Friday, December 6, 2013

Problem Solving with Code Enforcement Officials

Code enforcement officials cover a lot of ground both in both small towns and large cities.  Whether it is enforcing guidelines that support health and safety rules or uphold housing standards, their primary function is to ensure compliance with local policies to ultimately protect the communities they serve.  In my world, I work closely with officials who are tasked with dealing with housing issues, more specifically, homes that are vacant or have been abandoned.  Coming from all parts of the Nation, they have various challenges when enforcing housing codes but they all share one common goal and that is to protect the interests of their community.  Because of that singular goal and dedication to their community, it is of the utmost importance that we include this group of experts in their own right, in industry conversations on how we can combat blight. 

It goes without saying that for the better part of the last decade, the crash of the housing market has made the demands of code enforcement officials unrelenting.  As vacant and abandoned properties piled up in America’s cities and towns so did the code violations.  With limited budgets and few tools to track down the party responsible for these violations, enforcement officials found themselves at a loss.  To remedy this they spoke up and made their voices heard.  They used their direct connection with these communities to solve major enforcement problems.  However I believe we still have a major challenge with our ability to effectively communicate with this segment of the industry, especially when discussing community blight. 

One of the most important things we have learned through this crisis is that when creating solutions our whole is more than the sum of our parts.  While our ability to collaborate has come a long way, it is my opinion that if we did a better job of bringing code enforcement officials into conversations with lenders, servicers, and property preservation organizations, we could more easily create effective solutions. Code enforcement officials offer an exclusive perspective on blight that we are not able to take on in an empathetic kind of way.  Their first-hand experience in communities with unique challenges and problems is vital to policy making.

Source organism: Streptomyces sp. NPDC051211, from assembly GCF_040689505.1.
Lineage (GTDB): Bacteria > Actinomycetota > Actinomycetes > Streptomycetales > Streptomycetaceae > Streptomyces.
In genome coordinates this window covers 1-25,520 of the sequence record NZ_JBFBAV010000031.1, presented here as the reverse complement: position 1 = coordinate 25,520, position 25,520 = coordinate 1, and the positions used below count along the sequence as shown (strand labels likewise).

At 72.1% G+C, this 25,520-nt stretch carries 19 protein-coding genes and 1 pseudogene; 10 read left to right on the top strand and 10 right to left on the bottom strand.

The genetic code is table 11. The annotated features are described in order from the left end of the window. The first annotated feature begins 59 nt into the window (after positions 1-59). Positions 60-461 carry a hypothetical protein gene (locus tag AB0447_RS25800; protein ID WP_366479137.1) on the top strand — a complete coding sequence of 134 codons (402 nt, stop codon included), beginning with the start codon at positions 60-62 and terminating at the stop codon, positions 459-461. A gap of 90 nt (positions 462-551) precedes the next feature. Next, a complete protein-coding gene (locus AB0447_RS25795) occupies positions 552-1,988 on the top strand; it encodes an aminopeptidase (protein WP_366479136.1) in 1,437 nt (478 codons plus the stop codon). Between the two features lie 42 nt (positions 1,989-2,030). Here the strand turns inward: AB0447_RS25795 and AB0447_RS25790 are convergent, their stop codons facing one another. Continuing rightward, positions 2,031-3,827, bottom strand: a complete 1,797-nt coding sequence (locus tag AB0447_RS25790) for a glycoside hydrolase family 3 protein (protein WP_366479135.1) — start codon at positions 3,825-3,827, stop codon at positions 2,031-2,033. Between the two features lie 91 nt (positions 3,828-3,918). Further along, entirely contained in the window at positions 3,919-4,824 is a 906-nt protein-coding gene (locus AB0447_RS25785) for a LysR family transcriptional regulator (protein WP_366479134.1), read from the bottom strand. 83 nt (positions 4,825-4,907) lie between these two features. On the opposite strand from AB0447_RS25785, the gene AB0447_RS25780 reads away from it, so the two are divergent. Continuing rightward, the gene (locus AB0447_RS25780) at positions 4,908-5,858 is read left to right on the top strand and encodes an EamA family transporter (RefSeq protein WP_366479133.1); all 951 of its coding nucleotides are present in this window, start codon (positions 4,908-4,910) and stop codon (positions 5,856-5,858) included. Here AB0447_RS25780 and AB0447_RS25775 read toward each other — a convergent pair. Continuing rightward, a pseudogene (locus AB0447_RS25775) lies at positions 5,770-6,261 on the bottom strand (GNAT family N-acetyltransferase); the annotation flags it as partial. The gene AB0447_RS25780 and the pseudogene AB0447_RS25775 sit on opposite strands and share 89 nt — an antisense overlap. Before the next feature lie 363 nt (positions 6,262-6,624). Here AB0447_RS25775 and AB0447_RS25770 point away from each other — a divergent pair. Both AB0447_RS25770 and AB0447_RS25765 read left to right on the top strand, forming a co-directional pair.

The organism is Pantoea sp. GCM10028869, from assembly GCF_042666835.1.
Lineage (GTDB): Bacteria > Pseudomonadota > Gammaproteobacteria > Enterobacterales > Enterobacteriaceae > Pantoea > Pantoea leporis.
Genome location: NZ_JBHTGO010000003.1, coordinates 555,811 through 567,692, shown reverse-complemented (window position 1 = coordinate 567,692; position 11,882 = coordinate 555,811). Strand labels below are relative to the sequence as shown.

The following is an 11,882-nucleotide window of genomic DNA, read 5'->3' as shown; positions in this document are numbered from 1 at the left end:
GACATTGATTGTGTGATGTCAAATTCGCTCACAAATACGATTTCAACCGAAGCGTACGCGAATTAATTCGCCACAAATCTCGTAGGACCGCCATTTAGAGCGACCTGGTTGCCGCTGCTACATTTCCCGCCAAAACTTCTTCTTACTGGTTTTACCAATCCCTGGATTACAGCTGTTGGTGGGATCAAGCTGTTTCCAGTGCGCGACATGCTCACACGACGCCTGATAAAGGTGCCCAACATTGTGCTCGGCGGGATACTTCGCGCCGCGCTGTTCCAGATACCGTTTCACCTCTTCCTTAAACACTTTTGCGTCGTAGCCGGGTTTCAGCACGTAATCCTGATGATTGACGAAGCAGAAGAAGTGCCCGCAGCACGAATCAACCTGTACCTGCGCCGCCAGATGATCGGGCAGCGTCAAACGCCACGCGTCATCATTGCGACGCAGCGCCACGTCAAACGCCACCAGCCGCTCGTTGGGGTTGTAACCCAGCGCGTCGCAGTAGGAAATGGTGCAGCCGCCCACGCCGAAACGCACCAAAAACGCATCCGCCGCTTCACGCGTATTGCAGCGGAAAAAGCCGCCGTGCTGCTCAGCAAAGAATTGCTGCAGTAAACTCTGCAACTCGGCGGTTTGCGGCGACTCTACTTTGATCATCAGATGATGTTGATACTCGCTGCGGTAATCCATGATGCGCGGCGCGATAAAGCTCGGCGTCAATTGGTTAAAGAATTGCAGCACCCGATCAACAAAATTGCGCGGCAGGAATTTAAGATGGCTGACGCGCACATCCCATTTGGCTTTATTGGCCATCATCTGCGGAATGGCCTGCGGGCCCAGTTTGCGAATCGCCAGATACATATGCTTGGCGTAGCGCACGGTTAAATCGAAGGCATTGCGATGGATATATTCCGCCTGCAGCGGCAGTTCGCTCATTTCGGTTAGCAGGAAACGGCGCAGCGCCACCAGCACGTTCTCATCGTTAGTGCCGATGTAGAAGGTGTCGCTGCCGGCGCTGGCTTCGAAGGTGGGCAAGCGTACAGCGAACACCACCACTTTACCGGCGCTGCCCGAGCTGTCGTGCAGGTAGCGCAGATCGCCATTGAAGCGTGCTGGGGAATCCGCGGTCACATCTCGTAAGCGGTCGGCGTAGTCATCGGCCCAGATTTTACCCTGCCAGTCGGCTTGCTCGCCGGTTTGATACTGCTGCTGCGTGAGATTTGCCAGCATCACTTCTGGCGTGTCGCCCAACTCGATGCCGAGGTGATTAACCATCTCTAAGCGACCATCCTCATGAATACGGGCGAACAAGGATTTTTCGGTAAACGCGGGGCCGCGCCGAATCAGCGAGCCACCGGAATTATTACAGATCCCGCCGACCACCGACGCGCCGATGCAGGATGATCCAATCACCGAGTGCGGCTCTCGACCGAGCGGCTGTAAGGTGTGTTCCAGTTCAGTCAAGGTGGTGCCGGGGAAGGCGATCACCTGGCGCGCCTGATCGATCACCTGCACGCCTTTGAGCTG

Having these individuals in the room will not only make us smarter, it will make our solutions smarter.  Let’s remember that the next time we sit down to solve problems.  Working independently maybe we can solve one or two of our problems, working together we can solve industry problems. 


1 comment:

  1. We have received some very positive feedback on the call for greater communication in, “Problem Solving with Code Enforcement Officials”.

    “Great e-mail Robert! Thank you for all you have done to make our partnerships work!”
    Frank Cassidy, CEP
    City of Cape Coral

    “Thank you so much! I love this article and hopefully it will get the attention of those who still choose to ignore us out there!!!”
    Sherri Johnston
    Environmental Code Manager
    City of Mesquite, Texas

    “Well said! Were it not for you - things would be very different!”
    Pura S. Bascos

    “Well said my friend.”
    Doug Leeper
    Code Enforcement Solutions

    “What you have said is so true. It’s better to have Code Enforcement as a friend than as an advisory. When I was running the VA Property Management Unit in Florida, I made it a point to visit our Code Enforcement Officers in the major cities like Miami, Jax, Orlando and Tampa. I knew some of the officials by their first names. When I met with them, I basically asked them what they needed from us and we negotiated on many of the requirements the cities had.. That was 10 years ago and believe it or not, I get a call every once in a while from one of them looking for help on a property issue. We have to be flexible and keep in mind that it’s their community they are trying to protect.”
    John Acosta